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Tales of player discontent emerge

Numerous stories are emerging of general unhappiness at Manchester United, with players reportedly disenchanted by all aspects of life under David Moyes.

Alex Livesey

After day, night. After dark, light. After a managerial sacking, newspapers stories of his players being unhappy with this, that and the other. Here is a round-up, then, of the various indignities that Manchester United's squad are reported to have inflicted upon/suffered at the hands of David Moyes over the course of his short, disastrous tenure.

A couple of papers are reporting that Moyes, on the plane back to Manchester from Olympiacos, was noted reading a managerial self-help book entitled Good to Great: Why Some Companies Make the Leap ... and Others Don't. Not a fantastic look for a manager under pressure, and according to Ian Ladyman in the Daily Mail at least one player was thoroughly unimpressed:

'We are the Premier League champions,' said one source from that flight. 'Why on earth did our manager need to read a book to learn how to manage us?'

Ladyman also suggests that Shinji Kagawa, having turned up late for a flight, walked though fast-tracked security with "a fixed smile on his face hinting that he did not really care". Another story emerging from that doomed trip to Athens is recounted not only in the Mail but also by James Ducker in the Times [£]. As time wound down, and as United drifted to a 2-0 loss:

David Moyes began remonstrating with the fourth official. Out of the United manager's earshot, but loud enough it seemed for Steve Round, Moyes's assistant, to hear, came a shout from a disgruntled player - "Send him off, we'd be better off". On the substitutes' bench, there were astonished glances. Had they really just heard that?

All the papers are in general agreement that Moyes's training sessions were found to be uninspiring, and stories of endless defensive drills have emerged throughout the season. Ducker states that the mood improved noticeably in the first post-Moyes session, led by Giggs and Nicky Butt, and recounts that the players were unhappy with the way the squad was rotated, inconsistencies in club discipline, and the fact that they were not informed of the team until three hours before kick-off. He quotes Rio Ferdinand:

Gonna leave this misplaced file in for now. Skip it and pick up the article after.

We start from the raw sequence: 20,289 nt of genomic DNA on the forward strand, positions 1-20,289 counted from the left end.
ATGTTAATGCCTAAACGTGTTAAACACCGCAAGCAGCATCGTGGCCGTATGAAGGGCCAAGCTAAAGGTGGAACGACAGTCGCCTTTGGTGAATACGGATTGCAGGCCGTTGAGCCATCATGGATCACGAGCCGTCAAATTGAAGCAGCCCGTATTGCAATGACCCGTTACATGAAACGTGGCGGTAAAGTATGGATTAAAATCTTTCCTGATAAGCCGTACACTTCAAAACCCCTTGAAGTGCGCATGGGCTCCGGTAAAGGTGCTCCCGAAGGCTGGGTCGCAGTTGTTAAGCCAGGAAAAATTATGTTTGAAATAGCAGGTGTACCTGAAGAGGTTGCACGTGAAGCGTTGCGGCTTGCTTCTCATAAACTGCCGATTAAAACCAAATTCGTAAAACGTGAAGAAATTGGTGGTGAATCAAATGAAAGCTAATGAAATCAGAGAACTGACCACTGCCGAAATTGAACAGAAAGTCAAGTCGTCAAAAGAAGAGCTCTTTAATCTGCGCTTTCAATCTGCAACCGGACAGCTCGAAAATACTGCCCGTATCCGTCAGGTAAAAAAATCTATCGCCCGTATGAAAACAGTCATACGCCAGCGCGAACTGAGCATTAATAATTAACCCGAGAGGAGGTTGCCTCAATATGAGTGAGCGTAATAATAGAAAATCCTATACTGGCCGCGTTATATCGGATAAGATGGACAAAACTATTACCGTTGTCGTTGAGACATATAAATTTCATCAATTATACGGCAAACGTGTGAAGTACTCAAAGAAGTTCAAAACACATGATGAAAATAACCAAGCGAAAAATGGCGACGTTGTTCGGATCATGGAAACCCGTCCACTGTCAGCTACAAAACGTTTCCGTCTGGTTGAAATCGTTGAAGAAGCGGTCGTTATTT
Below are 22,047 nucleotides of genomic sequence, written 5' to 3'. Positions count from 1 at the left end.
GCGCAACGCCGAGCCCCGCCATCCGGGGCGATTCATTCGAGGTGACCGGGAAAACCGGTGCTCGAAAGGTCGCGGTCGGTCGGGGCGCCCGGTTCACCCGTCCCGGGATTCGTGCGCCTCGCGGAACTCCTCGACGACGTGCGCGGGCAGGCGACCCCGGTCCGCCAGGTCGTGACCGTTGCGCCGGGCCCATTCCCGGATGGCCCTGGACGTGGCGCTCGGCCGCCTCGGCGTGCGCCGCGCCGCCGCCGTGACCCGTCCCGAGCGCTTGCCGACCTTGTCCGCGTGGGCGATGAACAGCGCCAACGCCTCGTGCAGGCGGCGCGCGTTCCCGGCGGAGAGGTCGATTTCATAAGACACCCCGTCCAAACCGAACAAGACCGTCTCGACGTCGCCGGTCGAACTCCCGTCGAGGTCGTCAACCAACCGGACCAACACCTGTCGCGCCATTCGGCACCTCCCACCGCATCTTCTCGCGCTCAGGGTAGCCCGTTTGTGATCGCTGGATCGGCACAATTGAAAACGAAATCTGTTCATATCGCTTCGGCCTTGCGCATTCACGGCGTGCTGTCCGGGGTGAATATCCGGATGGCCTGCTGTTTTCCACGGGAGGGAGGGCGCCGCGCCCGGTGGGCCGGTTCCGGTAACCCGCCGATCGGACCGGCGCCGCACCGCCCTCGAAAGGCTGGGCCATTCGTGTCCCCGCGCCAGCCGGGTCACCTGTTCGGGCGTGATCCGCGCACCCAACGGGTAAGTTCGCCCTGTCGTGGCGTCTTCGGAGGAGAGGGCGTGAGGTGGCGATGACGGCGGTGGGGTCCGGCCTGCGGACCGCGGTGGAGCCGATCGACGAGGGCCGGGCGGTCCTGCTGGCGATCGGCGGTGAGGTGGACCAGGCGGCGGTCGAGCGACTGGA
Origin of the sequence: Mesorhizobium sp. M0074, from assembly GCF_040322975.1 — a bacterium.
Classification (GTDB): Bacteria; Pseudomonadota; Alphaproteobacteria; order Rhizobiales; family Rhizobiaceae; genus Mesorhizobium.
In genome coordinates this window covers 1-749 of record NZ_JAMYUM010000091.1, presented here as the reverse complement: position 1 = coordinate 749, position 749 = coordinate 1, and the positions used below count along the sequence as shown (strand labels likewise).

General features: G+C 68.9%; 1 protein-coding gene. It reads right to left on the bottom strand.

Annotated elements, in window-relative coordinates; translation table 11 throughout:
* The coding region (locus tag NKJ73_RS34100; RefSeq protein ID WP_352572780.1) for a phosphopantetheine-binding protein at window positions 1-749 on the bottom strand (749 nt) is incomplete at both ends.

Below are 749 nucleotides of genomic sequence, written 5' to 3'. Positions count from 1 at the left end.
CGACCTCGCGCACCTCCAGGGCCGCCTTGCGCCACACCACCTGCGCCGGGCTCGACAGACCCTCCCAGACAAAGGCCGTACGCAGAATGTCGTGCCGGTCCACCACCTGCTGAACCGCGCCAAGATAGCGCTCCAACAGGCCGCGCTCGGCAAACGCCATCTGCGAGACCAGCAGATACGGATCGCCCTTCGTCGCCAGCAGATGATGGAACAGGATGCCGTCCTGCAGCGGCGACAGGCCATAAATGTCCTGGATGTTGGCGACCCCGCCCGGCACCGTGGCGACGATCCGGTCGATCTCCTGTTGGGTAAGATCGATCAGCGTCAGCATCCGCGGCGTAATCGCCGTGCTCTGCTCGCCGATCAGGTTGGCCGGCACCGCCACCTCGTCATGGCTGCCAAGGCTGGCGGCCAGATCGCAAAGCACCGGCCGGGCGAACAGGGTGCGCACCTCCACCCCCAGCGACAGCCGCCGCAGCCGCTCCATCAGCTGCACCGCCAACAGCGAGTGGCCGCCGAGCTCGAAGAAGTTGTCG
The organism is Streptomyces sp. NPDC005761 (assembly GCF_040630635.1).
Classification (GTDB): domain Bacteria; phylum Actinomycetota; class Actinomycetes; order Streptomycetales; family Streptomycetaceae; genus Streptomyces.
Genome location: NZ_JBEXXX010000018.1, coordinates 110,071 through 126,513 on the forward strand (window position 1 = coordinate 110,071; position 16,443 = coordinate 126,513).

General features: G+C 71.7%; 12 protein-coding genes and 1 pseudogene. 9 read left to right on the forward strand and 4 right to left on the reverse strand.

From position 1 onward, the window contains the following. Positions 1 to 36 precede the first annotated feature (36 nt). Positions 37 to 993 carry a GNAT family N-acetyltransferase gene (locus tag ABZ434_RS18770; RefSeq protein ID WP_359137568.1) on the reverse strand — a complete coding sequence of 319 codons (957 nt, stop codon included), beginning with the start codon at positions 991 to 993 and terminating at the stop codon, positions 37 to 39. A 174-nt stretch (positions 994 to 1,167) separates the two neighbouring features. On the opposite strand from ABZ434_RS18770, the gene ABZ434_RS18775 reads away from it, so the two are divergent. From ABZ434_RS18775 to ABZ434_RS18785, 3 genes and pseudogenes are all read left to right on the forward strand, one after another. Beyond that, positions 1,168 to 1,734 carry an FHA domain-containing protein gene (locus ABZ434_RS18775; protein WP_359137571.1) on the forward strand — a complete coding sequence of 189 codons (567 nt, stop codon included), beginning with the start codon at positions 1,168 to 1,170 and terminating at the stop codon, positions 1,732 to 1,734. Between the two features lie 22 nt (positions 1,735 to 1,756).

You spend a lot of nervous energy thinking, ‘Am I playing, am I not playing?' Keep just going round in circles in your head, enough to turn you into a madman.

The Independent, meanwhile, suggests that three unused substitutes were overheard placing bets on when his dismissal would come, and various outlets have noted that the departing coaching team will not be missed by the players or the Old Trafford ground staff. We can, undoubtedly, expect more stories to come. Oliver Kay, in the Times [£] again:

A club revered for their values and unique spirit have deteriorated, post-Ferguson, into the type of place where players drop their shoulders and where we in the media can hardly believe our luck at how many self-serving leaks, whether from dressing room or boardroom, have meant that information has flown more freely than since the 1990s.

TBB would urge the taking of everything with healthy pinches of salt. In many cases these are the versions of events presented by players, or players' agents, or players' friends, many of whom never took to Moyes in the first place. There are doubtless many and varied criticisms to be made of the departed man, but plenty of those doing the leaking have their fair share of blame to absorb.

Interestingly, a couple of places are suggesting that there are concerns among United's players that Louis van Gaal's notoriously tyrannical stylings might not be to their taste. Poor lambs. Doesn't your heart just bleed?